and this, to me, is probably the major distinction between the 2 approaches to technique work. sports, following Western science methodologies, assumes that all problems can be accurately modeled, and that all causes of a particular problem can be identified. which is why it asserts a prescriptive model calling for quantized solutions targeting individually quantized causes, since this allows the efficiencies of "asymmetric" confrontation (which asserts that it resolution is faster when overwhelming effort is focused on each quanta in sequential order).

in contrast, kung fu, following traditional Eastern methodologies, assumes that problems are not always readily modeled, and that there is always a possibility of unaccounted causes for particular problems. from a traditional Eastern perspective, Western science's "asymmetric" treatments of quantized causes can become inefficient in dealing with unaccounted causes, since it then involves in a time-intensive resource-consuming sequential chase of one newly discovered cause after another. this is why traditional Eastern methodologies utilize more holistic approaches encompassing problems as an integrated whole, since it increases the chances of catching unknown causes and improves efficiency by treating them all at the same time.

approaches as complementary

i see these different approaches as being complementary.

to begin, in terms of dealing with the problems posed by bad habits of bad form, i'm finding that kung fu technique work--like tantui--works the body and mind in ways that typical endurance sports technique exercises do not. in particular, the kung fu exercises provide a very complex array of physical movements which do the following:
  • it forces the body to move in unfamiliar ways, enticing development of new neural-motor connections to improve coordination
  • it forces the body to utilize a wide range of body parts in synchronicity and in different combinations, providing systemic stimulation inducing more widespread growth or regeneration
i'm finding the result of this is development and growth (of body and mind, both individually and together) that was not occurring with the assortment of sports technique exercises i was used to applying.

this is not to discredit sports science--it is effective, and i have always had results with its methods. but i am asserting that kung fu provides an additional option for technique work that can help those already known and used by sports science.

in addition, adopting a different approach, i think it helps to understand just what the more holistic, broad-range kung fu exercises like tantui are doing in terms of the perspectives of sports science methodologies. that is, as much as kung fu exercises can be accepted as addressing problems in ways sports exercises can't, it would still help to learn and apply kung fu exercises like tantui if there was some understanding of just how and why they work on a quantized, constituent component level.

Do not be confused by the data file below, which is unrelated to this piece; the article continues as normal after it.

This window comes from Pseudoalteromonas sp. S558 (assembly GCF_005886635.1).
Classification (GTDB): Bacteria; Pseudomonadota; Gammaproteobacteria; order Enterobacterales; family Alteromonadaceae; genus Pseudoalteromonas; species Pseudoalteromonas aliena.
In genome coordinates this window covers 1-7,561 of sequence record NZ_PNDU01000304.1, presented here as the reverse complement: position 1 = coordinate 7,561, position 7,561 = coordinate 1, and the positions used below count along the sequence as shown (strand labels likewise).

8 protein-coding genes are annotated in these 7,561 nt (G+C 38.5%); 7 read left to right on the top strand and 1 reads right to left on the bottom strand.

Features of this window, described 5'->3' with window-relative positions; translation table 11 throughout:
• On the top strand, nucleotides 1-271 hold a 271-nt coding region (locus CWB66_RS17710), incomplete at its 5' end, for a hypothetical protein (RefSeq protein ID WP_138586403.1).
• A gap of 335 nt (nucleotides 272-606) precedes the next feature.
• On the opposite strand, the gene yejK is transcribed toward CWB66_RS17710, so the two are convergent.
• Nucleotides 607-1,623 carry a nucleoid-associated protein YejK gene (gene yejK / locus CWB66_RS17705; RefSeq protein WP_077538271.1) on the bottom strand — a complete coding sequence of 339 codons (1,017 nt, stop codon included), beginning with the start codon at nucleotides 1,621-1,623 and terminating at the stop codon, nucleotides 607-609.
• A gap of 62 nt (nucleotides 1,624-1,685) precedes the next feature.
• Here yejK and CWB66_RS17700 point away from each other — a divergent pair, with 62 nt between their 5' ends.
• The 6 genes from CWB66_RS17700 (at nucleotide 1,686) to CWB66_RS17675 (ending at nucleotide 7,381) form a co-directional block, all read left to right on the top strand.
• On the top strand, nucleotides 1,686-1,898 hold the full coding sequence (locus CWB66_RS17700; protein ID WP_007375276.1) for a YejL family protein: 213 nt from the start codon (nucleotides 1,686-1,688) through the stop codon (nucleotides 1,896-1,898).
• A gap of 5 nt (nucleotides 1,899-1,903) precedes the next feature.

the temptation in kung fu is to think that because an exercise seems to solve some issue of repetitive motion injury, power generation, or energy efficiency, then that is enough and there is no further need to question why or how the exercise works to solve such issues. but understanding is important, because it identifies the connections between the exercises and the issues, and so indicates just what parts of the exercises is dealing with with what aspects of a given problem. this enables recognition of just what facets of the exercises are important for what kinds of problems, and so just what about them should be stressed and emphasized --as well as when they should be stressed and emphasized--in responding to specific problems. this would mean mean better development and improved applications of the exercises.

in essence, this asserts that the sports science method of quantization can provide kung fu with another way of learning and applying kung fu exercises (like tantui) that can supplement its traditional Eastern approaches.

i can summarize the above by describing the complementary nature this way: there seems to be a greater effect on addressing the problems of bad habits and bad form when Western-based sports science methodologies are combined with Easter-based kung fu ones. kung fu technique work (with its broad, complex physical movements) provides an additional alternative to accentuate endurance sports technique work (with its specific, fundamental training movements). however, endurance sports technique work, because of the manner in which it quantizes both problems and solutions into individual constituent components, can facilitate a better understanding of how and why kung fu exercises works to solve problems, and hence allow better learning of kung fu as a science as much as it is an art.